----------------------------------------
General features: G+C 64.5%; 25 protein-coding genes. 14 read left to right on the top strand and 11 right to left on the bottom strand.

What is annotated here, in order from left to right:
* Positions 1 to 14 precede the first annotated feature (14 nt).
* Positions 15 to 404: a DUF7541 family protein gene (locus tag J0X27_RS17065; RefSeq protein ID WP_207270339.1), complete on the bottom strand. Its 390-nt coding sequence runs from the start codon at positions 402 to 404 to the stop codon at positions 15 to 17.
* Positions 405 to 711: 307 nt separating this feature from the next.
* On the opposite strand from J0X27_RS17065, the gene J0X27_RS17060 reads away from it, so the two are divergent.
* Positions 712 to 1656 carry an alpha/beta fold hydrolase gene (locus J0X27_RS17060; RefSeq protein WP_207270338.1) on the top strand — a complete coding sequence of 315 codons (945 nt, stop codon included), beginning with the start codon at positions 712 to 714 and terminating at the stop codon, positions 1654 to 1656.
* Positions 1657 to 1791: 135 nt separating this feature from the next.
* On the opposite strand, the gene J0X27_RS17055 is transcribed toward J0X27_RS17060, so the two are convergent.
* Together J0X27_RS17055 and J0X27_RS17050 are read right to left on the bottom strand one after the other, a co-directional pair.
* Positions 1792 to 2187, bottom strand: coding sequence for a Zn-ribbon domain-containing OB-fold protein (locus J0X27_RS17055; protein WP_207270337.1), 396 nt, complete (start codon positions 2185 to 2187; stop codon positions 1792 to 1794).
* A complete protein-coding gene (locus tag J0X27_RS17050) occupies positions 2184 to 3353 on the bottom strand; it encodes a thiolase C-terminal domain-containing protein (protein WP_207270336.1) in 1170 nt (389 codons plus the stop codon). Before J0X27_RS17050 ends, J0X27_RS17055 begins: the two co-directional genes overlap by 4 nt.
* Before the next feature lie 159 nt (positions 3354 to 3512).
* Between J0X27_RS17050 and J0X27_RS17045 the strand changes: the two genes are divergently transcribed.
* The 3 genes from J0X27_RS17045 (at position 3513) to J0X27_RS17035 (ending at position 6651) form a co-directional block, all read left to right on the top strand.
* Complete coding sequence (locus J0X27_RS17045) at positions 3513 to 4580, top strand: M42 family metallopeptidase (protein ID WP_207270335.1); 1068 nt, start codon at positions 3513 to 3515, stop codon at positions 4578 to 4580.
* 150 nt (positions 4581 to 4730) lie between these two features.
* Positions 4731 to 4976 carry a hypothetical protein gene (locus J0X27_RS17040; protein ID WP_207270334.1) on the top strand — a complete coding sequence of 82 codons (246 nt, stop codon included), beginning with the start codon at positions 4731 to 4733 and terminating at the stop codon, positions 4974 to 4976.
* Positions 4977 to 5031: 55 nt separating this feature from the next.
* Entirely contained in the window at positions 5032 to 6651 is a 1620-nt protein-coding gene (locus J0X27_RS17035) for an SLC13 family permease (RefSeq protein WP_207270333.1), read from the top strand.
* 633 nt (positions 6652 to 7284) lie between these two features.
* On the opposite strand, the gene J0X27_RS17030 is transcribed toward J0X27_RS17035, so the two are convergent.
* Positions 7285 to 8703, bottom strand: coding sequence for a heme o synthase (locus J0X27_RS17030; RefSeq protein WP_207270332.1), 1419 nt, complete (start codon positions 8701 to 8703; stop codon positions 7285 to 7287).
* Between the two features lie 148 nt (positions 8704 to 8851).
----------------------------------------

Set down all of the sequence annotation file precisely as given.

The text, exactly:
General features: G+C 64.5%; 25 protein-coding genes. 14 read left to right on the top strand and 11 right to left on the bottom strand.

What is annotated here, in order from left to right:
* Positions 1 to 14 precede the first annotated feature (14 nt).
* Positions 15 to 404: a DUF7541 family protein gene (locus tag J0X27_RS17065; RefSeq protein ID WP_207270339.1), complete on the bottom strand. Its 390-nt coding sequence runs from the start codon at positions 402 to 404 to the stop codon at positions 15 to 17.
* Positions 405 to 711: 307 nt separating this feature from the next.
* On the opposite strand from J0X27_RS17065, the gene J0X27_RS17060 reads away from it, so the two are divergent.
* Positions 712 to 1656 carry an alpha/beta fold hydrolase gene (locus J0X27_RS17060; RefSeq protein WP_207270338.1) on the top strand — a complete coding sequence of 315 codons (945 nt, stop codon included), beginning with the start codon at positions 712 to 714 and terminating at the stop codon, positions 1654 to 1656.
* Positions 1657 to 1791: 135 nt separating this feature from the next.
* On the opposite strand, the gene J0X27_RS17055 is transcribed toward J0X27_RS17060, so the two are convergent.
* Together J0X27_RS17055 and J0X27_RS17050 are read right to left on the bottom strand one after the other, a co-directional pair.
* Positions 1792 to 2187, bottom strand: coding sequence for a Zn-ribbon domain-containing OB-fold protein (locus J0X27_RS17055; protein WP_207270337.1), 396 nt, complete (start codon positions 2185 to 2187; stop codon positions 1792 to 1794).
* A complete protein-coding gene (locus tag J0X27_RS17050) occupies positions 2184 to 3353 on the bottom strand; it encodes a thiolase C-terminal domain-containing protein (protein WP_207270336.1) in 1170 nt (389 codons plus the stop codon). Before J0X27_RS17050 ends, J0X27_RS17055 begins: the two co-directional genes overlap by 4 nt.
* Before the next feature lie 159 nt (positions 3354 to 3512).
* Between J0X27_RS17050 and J0X27_RS17045 the strand changes: the two genes are divergently transcribed.
* The 3 genes from J0X27_RS17045 (at position 3513) to J0X27_RS17035 (ending at position 6651) form a co-directional block, all read left to right on the top strand.
* Complete coding sequence (locus J0X27_RS17045) at positions 3513 to 4580, top strand: M42 family metallopeptidase (protein ID WP_207270335.1); 1068 nt, start codon at positions 3513 to 3515, stop codon at positions 4578 to 4580.
* 150 nt (positions 4581 to 4730) lie between these two features.
* Positions 4731 to 4976 carry a hypothetical protein gene (locus J0X27_RS17040; protein ID WP_207270334.1) on the top strand — a complete coding sequence of 82 codons (246 nt, stop codon included), beginning with the start codon at positions 4731 to 4733 and terminating at the stop codon, positions 4974 to 4976.
* Positions 4977 to 5031: 55 nt separating this feature from the next.
* Entirely contained in the window at positions 5032 to 6651 is a 1620-nt protein-coding gene (locus J0X27_RS17035) for an SLC13 family permease (RefSeq protein WP_207270333.1), read from the top strand.
* 633 nt (positions 6652 to 7284) lie between these two features.
* On the opposite strand, the gene J0X27_RS17030 is transcribed toward J0X27_RS17035, so the two are convergent.
* Positions 7285 to 8703, bottom strand: coding sequence for a heme o synthase (locus J0X27_RS17030; RefSeq protein WP_207270332.1), 1419 nt, complete (start codon positions 8701 to 8703; stop codon positions 7285 to 7287).
* Between the two features lie 148 nt (positions 8704 to 8851).